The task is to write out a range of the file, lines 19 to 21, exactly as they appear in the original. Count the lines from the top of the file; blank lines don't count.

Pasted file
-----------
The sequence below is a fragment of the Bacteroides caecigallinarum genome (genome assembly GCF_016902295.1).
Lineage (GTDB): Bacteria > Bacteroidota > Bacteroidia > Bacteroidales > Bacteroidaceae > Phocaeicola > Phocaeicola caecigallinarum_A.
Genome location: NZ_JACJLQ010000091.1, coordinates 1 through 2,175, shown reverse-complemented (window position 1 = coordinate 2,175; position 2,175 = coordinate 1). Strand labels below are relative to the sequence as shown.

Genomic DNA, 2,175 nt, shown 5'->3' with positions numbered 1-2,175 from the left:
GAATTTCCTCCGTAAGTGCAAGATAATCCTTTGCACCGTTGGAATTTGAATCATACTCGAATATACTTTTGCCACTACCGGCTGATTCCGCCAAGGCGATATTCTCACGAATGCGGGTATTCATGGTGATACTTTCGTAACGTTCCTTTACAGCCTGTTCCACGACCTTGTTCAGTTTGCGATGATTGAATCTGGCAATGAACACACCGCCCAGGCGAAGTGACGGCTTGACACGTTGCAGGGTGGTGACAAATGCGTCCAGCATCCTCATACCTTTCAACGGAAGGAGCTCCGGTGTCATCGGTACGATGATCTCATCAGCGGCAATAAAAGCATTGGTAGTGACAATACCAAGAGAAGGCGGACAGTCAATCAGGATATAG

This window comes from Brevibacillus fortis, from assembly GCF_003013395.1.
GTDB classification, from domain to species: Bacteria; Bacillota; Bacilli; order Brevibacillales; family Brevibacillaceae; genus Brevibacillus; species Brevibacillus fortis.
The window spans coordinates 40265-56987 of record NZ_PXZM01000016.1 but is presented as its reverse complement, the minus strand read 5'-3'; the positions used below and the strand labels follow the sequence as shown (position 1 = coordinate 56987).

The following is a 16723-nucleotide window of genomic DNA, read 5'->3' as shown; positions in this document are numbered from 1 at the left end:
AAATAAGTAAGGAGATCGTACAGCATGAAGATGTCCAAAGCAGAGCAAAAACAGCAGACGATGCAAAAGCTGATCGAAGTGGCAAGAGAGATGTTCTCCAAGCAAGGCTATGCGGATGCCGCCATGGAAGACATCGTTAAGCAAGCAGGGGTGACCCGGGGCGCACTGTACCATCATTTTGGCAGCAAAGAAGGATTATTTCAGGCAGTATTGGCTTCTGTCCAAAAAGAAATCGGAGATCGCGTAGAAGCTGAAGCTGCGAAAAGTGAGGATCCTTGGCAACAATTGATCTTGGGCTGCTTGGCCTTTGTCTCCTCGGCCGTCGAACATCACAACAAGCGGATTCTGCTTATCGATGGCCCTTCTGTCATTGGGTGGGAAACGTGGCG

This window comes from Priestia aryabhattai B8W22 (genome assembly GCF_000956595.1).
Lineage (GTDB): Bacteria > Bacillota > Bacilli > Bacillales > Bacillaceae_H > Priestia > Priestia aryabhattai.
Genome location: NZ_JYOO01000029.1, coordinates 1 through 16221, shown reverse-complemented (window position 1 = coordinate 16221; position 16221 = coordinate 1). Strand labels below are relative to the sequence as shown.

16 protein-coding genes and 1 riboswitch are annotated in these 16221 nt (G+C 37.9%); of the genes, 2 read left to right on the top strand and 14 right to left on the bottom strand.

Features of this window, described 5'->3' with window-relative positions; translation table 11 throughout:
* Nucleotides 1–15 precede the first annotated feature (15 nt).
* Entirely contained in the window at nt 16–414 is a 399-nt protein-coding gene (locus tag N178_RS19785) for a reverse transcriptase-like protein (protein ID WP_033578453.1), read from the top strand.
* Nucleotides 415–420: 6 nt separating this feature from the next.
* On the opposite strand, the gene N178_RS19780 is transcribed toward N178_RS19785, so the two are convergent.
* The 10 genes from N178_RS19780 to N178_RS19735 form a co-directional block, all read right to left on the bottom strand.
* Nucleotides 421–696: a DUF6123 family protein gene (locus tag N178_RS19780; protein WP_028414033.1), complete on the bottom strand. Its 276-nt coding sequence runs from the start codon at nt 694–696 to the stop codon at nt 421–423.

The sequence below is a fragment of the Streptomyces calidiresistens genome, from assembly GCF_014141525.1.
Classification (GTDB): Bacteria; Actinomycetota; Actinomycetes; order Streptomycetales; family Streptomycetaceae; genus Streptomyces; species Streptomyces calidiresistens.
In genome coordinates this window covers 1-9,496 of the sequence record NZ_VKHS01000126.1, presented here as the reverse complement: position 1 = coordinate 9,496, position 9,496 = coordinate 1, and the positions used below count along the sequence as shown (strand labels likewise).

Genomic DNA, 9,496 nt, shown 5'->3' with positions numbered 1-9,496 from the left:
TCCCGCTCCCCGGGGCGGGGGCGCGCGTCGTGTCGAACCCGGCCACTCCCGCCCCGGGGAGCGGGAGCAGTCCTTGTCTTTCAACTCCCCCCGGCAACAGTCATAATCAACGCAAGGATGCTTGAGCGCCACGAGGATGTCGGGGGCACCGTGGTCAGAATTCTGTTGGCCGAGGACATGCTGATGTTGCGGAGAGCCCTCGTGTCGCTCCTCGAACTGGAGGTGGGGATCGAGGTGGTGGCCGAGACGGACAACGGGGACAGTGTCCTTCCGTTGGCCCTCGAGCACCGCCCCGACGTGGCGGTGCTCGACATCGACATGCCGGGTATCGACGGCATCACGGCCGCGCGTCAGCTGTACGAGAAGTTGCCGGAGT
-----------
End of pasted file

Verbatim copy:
* On the opposite strand, the gene N178_RS19780 is transcribed toward N178_RS19785, so the two are convergent.
* The 10 genes from N178_RS19780 to N178_RS19735 form a co-directional block, all read right to left on the bottom strand.
* Nucleotides 421–696: a DUF6123 family protein gene (locus tag N178_RS19780; protein WP_028414033.1), complete on the bottom strand. Its 276-nt coding sequence runs from the start codon at nt 694–696 to the stop codon at nt 421–423.